This is what you can consider an example of successful stories
Linux distros, aerospace companies and institutions such as NASA, or IoT (Internet of Things) and industrial machinery producers use Python for automation. YouTube, Spotify, Google's AIs, crawlers, and web pages are vastly run by Python. Companies like Facebook, Twitter, and Google released a nutritious amount of free software that they use (also by themselves) for anything from basic web tasks to data science (AI, analytics/stats, data mining, etc... that you already find even in basic packages of Anaconda packed with JupyterLab), and automation. I mean a lot of free but top, edge cutting software like e.g. these open source projects. Python is the main language of data scientific tools (perhaps, generally in science alongside R). Instagram used Django (Python), Haproxy, GraphQL, plus Redis; Twitter has deployed Haproxy, GraphQL, and uses also Python. The company behind GitHub (the biggest pages that host programming repositories) developed Haproxy, uses Python, and Redis. Websites of Pinterest, NASA, Mozilla, National Geographic, Disqus, Washington Post, The Onion, and many other companies (having an "in-house" employed tech guy), they use Django (Python). Reddit, PayPlug, Netfix, MIT University, Maligun, Cloudify, Zillow, Keen IO... use Flask (Python). Facebook uses Tornado powered by Python (Facebook doesn't limit itself only on PHP, but uses it too, slowly moving away) and with Yelp, Coursera, Google Cloud, Medium, Product Hunt, StackShare, Tumbir, and Artsy, all use GraphQL. Yahoo!, Airbnb, Uber, Stack Overflow (world's biggest community of programmers) use Redis and, partially, too Python.
Do I recommend others what I use by myself? Why?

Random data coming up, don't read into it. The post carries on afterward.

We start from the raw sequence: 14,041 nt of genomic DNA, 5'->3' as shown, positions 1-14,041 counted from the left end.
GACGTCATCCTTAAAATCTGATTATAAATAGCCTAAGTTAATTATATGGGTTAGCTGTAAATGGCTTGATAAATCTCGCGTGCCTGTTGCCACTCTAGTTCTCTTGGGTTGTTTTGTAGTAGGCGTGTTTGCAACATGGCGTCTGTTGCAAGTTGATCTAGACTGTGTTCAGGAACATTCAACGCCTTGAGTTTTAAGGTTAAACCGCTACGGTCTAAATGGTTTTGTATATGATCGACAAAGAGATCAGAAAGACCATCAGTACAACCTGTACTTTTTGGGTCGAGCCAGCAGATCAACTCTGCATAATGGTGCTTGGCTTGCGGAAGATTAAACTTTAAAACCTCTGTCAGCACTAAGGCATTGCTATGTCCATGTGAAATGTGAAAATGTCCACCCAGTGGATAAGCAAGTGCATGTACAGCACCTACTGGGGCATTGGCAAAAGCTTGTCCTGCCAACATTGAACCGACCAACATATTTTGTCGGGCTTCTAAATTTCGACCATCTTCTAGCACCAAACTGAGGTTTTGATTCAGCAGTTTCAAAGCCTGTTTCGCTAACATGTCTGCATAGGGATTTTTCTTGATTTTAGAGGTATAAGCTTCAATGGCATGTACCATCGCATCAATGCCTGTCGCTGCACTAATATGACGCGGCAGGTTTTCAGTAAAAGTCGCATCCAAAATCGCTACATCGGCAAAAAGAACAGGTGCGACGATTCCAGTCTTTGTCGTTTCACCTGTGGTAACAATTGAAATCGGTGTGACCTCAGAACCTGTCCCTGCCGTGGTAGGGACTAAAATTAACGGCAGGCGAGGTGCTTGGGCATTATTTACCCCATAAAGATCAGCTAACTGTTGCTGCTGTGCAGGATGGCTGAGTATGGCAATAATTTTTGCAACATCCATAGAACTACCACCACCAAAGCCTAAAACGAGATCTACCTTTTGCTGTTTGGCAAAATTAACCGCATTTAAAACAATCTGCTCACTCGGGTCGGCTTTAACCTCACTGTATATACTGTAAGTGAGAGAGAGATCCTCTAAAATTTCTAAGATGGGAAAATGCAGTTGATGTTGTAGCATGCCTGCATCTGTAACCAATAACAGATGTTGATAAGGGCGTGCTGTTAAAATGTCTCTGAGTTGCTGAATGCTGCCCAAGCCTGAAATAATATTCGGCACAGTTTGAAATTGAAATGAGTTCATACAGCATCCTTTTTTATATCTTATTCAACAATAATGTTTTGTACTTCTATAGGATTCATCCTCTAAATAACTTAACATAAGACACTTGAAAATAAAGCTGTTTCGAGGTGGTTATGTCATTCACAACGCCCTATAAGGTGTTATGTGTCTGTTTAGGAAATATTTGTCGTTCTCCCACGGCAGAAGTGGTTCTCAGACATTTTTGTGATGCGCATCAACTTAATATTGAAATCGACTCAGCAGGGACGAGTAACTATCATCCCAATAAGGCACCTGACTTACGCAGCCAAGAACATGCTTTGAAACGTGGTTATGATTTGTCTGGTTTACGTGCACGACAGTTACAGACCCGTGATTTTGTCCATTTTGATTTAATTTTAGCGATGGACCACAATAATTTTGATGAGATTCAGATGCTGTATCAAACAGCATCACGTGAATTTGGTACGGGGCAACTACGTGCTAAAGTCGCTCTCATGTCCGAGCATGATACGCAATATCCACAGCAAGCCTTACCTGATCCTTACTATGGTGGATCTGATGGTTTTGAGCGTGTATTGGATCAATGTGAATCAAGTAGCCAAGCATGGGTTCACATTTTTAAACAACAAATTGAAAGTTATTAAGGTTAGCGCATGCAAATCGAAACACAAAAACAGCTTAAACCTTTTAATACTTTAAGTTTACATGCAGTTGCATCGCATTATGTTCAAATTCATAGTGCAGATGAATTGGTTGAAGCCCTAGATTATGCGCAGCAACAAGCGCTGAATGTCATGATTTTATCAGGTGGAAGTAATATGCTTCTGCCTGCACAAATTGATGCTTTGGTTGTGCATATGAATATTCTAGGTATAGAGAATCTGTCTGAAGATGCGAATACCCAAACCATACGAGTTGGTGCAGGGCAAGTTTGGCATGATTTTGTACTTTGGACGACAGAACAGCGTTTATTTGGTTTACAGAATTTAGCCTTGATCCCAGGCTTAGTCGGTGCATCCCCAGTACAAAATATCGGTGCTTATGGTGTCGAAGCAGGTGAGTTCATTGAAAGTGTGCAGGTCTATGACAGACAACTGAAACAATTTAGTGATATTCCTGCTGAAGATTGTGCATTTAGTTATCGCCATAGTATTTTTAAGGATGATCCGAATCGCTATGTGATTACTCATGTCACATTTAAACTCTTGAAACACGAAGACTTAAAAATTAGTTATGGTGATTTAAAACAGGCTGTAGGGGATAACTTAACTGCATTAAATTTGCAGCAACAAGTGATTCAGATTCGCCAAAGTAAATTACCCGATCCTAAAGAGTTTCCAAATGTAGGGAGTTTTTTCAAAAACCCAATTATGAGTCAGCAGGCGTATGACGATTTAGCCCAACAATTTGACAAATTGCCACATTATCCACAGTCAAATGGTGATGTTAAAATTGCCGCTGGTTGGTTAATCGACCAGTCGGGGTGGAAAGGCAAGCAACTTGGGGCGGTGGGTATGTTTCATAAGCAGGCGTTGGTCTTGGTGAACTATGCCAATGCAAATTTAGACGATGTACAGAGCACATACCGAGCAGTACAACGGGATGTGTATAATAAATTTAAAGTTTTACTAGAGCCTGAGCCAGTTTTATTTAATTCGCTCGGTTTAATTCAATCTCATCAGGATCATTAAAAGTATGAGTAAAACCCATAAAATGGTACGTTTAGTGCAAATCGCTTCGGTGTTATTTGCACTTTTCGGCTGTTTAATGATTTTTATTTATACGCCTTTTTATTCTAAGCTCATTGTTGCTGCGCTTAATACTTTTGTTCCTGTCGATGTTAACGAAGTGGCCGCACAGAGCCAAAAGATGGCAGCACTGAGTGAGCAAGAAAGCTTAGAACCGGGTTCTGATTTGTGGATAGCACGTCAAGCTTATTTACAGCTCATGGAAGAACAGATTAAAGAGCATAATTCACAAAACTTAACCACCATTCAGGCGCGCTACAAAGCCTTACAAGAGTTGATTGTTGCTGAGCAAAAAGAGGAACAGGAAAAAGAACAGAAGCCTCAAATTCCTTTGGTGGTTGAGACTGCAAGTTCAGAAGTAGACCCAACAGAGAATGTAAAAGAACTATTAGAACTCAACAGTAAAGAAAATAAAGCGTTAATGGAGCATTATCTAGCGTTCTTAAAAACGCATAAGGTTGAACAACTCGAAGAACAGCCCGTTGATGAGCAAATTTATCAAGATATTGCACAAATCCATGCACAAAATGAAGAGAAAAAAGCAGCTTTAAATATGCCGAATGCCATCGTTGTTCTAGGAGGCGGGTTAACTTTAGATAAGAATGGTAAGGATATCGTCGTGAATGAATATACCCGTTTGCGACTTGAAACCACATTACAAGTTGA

Due to my studies in computer science (for a university degree) along with independent (e.g. this one Phytonic MOOC of multiple) MOOCs in data science, and own interests in automation, Python and networking have been a familiar way to go. Even, extensively, without any technical needs to utilize it all (but in an exploratory and learning/exercising manner that came before commercial and open source projects, this website itself and other back-end apps are run by multiple frameworks (e.g. Nickel) rather written in Rust and Python 3. Rust is new but the most favorized language between programmers which alternates C++ for higher speed and memory safety characteristics. To compare, see Nickel.rs (here, you find a full performance test if you scroll down), and Actix (check the benchmarks). Both of the frameworks are multiple times faster than PHP 7, faster than Go language frameworks and can handle more connections than Node.js. For example, I could mention that asynchronous Tornado web framework with Asyncio can be deemed as a Python alternative of Node and either Django, or Flask scale and more, are well suited with Multiprocess or Celery (apps written in PHP and many other languages can run only on a single CPU core/treat per an end-user). The main reasons for Python are scalability, multipurpose usability, available (free, open-source) libraries, and development speed/expenses (I worth my personal time and deadlines). In a planing manner for a future growth and adaptation to a changing environment (the environment will require a usage AI technologies, we'll minimally need to equal our tech stack with a competition), it doesn't really matter if you ask me, any random (good or bad) computer/data scientist, or well-priced employees of IBM, Google, Microsoft, or any other big company frequently working in automation, analytics, machine learning, advertisement, and other fields that are related or direct sub-fields of AI. Most often and reasonably, they consciously and helpfully advise you to stick with Python libraries and general connectivity to the language.